Emotionally, it can improve mood, emotions, and outlook on life, decrease negative emotional states, decrease grief, loss, or sadness, improve love for self and self acceptance, improve relationships and compassion for self and others, and increase tolerance and forgiveness. Spiritually, it can create a sense of calm and peace, decrease sense of isolation, improve intuition and inner wisdom, and increase connection to a greater or higher power.
Meditation can change structures of the brain just after eight weeks of meditating regularly. People who had never meditated before went through an eight-week mindfulness-based stress reduction program.
Researchers found thickening in four regions: 1) the posterior cingulate, which is involved in mind wandering and self relevance; 2) the left hippocampus, which assists in learning, cognition, memory and emotional regulation; 3) the temporo parietal junction, which is associated with perspective taking, empathy and compassion; 4) The pons, an area of the brainstem where a lot of regulatory neurotransmitters are produced. An area that got smaller was the amygdala, the fight-or-flight part of the brain, which is important for anxiety, fear and stress in general.
Long-term meditators have an increased amount of gray matter in the insula and sensory regions, the auditory and sensory cortex. Probably because when you’re mindful, you’re paying attention to your breath, sounds, and the present moment. They have more gray matter in the frontal cortex, which is associated with working memory and executive decision-making. Fifty-year-old meditators had the same amount of gray matter in their prefrontal cortex as 25-year-olds. The cortex shrinks with age, and can cause a decrease in cognition and memory.4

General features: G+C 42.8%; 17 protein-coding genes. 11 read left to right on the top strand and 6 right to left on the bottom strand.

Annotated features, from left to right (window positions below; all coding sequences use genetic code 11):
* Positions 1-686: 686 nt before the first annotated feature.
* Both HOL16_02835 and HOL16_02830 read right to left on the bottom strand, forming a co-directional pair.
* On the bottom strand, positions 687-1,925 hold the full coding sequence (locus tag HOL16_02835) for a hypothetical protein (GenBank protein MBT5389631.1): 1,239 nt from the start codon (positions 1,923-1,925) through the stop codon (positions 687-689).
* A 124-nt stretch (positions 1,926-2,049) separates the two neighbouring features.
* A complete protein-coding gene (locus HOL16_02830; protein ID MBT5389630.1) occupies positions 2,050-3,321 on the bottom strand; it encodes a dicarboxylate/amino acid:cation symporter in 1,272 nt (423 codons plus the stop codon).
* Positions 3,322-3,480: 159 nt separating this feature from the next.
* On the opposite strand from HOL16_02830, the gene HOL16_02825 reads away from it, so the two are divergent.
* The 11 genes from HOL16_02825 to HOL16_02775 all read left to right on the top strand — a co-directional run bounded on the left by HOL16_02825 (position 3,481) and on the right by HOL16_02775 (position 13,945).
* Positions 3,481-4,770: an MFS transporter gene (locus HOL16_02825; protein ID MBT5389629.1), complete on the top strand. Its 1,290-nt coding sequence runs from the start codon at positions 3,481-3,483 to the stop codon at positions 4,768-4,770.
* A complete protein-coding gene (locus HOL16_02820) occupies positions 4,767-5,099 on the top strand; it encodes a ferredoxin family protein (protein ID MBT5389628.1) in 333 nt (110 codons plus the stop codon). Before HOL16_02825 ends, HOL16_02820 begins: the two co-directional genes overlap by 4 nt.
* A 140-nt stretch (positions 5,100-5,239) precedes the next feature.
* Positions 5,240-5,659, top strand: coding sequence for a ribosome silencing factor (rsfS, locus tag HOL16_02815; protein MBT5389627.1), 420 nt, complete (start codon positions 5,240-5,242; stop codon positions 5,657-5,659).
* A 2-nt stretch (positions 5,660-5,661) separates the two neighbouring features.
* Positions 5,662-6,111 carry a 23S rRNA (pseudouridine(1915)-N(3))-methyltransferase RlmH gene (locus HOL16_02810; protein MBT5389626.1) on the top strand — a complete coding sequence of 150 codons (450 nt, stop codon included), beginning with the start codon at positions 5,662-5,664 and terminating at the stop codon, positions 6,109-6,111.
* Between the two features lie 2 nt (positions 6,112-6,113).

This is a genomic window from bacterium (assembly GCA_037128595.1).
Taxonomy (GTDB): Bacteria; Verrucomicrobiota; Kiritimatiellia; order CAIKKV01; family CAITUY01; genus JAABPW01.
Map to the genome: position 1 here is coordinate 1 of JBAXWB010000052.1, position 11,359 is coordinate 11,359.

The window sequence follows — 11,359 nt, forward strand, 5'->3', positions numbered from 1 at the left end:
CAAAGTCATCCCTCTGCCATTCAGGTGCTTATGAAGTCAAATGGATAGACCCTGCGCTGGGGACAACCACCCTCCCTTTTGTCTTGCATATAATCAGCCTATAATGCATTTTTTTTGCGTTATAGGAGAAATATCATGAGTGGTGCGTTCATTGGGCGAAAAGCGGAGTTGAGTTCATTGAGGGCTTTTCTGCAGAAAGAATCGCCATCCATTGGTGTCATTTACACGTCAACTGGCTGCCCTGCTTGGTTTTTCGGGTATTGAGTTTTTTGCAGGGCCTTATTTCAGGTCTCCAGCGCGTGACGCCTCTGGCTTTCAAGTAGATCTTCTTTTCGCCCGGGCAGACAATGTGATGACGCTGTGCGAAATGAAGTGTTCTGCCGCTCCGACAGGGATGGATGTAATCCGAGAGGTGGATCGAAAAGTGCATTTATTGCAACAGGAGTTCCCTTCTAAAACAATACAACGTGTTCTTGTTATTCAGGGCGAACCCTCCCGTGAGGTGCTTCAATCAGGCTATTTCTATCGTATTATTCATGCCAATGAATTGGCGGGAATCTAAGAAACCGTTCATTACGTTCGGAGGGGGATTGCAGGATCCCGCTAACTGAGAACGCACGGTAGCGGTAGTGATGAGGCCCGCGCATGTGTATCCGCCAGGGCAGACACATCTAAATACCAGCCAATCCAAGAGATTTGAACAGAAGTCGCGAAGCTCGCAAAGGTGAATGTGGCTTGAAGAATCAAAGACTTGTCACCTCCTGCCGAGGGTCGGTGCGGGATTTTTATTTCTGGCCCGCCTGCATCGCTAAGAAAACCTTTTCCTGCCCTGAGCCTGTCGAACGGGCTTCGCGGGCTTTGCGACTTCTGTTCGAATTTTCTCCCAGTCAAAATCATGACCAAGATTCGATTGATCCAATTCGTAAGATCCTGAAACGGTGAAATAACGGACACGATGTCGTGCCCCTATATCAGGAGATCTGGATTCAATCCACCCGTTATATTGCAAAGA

In the hospital I met a young man who was experiencing pain and stress from a recent surgery. He was not responding well to pain medication. His pain was 8/10 and his stress level was 6/10.
I guided him in abdominal breathing, a progressive body relaxation, and a 5-minute guided imagery in a “special place.” He imagined being in the woods near a mountain. His pain level decreased to 4/10 and his stress level lowered to 3/10 in under 15 minutes.
I left him with written relaxation response instructions and guided imagery CDs. I saw him the next day, and he said he was able to manage his pain and stress, and to cope with his recovery, by listening to the CDs and practicing the skills I had taught him. He was grateful to have learned the techniques, felt more relaxed and confident, and planned to regularly practice meditation.
Getting Started with Meditation
Meditation can be practiced formally in various postures as a mental exercise to enhance other daily activities, and can be practiced throughout daily activities, such as with mindfulness meditation that encourages you to be aware of what’s occurring internally and externally with a non-judging, observing awareness.
When beginning, it is best to have a meditation instructor teach you meditation and be available for questions and guidance. Relaxation, meditation, and guided imagery recordings may help you get started. There are many postures to meditate in, such as sitting in a chair, on the floor, or on a cushion, standing, walking, lying down, or while going about your daily activities. Most meditations should not be practiced while driving a vehicle, unless it specifically states it’s OK to listen to or practice while driving.
It can be helpful to engage in some type of physical activity prior to meditation to discharge extra energy and help you connect with your body and begin to quiet your mind, such as aerobic exercise, walking, stretching or yoga. Yoga has been traditionally practiced this way; to do the postures or asanas first, then sit so you can more easily prepare for meditation. Move toward acceptance, love, and compassion for yourself. Over time, you will find a routine that will work best for you to continue with regularity.